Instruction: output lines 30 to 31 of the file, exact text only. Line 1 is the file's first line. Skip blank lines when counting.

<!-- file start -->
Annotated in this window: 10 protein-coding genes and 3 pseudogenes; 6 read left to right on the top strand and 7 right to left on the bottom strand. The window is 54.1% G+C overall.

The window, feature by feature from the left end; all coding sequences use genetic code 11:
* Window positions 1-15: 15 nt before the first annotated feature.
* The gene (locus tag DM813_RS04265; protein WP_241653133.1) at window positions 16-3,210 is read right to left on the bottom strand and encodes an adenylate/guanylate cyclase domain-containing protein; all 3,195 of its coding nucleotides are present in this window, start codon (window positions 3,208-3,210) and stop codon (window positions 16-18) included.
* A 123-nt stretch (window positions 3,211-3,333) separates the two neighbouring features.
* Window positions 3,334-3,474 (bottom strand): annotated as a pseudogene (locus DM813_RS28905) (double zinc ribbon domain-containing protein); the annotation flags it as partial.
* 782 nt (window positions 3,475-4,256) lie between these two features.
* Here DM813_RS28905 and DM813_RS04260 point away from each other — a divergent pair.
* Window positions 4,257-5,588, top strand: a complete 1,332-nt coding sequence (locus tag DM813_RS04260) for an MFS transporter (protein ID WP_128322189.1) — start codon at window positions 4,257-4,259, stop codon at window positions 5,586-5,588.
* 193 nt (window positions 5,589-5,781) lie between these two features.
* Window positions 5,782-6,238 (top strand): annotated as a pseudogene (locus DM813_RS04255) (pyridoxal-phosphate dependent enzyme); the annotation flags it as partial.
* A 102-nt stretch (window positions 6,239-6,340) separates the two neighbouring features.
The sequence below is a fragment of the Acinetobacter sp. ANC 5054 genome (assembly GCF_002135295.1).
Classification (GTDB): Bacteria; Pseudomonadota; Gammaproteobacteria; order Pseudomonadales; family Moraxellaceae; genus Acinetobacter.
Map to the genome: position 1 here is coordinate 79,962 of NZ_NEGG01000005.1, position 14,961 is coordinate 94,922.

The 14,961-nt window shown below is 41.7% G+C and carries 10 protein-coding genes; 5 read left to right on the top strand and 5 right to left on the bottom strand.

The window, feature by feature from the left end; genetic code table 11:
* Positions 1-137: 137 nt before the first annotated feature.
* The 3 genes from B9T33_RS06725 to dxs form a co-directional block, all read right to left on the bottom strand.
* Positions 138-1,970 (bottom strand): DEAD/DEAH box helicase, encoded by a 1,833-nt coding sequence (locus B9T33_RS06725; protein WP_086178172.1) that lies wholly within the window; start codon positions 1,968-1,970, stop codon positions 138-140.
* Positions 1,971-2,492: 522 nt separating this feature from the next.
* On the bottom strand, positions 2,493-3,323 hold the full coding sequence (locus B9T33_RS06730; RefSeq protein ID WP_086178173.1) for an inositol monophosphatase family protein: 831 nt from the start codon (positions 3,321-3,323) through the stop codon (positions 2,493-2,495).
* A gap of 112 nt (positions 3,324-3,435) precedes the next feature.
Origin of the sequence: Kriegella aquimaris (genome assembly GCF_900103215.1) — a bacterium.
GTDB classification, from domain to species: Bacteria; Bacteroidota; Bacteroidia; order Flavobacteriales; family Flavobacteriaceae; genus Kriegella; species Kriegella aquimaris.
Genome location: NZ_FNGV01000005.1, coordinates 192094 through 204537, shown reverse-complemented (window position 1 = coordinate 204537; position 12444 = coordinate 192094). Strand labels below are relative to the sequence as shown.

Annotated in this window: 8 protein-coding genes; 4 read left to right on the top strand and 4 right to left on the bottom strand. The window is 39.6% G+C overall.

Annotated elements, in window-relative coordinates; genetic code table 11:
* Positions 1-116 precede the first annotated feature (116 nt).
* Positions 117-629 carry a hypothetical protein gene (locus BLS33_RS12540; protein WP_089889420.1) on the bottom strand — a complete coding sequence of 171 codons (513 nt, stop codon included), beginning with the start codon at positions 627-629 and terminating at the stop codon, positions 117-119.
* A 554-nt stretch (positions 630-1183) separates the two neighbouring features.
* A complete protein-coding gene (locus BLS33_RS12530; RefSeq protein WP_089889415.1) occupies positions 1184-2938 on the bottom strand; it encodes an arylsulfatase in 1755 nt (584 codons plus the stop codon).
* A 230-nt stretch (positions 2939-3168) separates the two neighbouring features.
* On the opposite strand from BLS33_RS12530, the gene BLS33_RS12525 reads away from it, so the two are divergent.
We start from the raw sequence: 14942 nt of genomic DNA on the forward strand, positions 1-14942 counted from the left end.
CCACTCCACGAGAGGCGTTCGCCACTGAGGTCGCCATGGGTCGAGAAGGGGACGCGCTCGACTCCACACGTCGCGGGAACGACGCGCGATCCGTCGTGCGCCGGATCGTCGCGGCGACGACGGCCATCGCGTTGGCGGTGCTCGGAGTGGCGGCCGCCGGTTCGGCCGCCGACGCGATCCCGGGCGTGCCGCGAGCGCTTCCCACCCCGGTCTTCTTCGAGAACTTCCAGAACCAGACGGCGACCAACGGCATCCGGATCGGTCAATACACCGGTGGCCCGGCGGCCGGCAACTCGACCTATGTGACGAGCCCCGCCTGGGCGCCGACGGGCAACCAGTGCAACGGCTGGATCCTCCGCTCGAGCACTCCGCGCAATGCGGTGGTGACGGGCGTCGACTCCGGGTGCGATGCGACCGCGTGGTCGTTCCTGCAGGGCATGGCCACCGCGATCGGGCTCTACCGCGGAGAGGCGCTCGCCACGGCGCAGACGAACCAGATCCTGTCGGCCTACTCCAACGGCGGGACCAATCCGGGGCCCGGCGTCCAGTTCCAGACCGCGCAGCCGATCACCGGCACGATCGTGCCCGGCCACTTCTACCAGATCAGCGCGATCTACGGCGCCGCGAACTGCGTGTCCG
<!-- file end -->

* Positions 117-629 carry a hypothetical protein gene (locus BLS33_RS12540; protein WP_089889420.1) on the bottom strand — a complete coding sequence of 171 codons (513 nt, stop codon included), beginning with the start codon at positions 627-629 and terminating at the stop codon, positions 117-119.
* A 554-nt stretch (positions 630-1183) separates the two neighbouring features.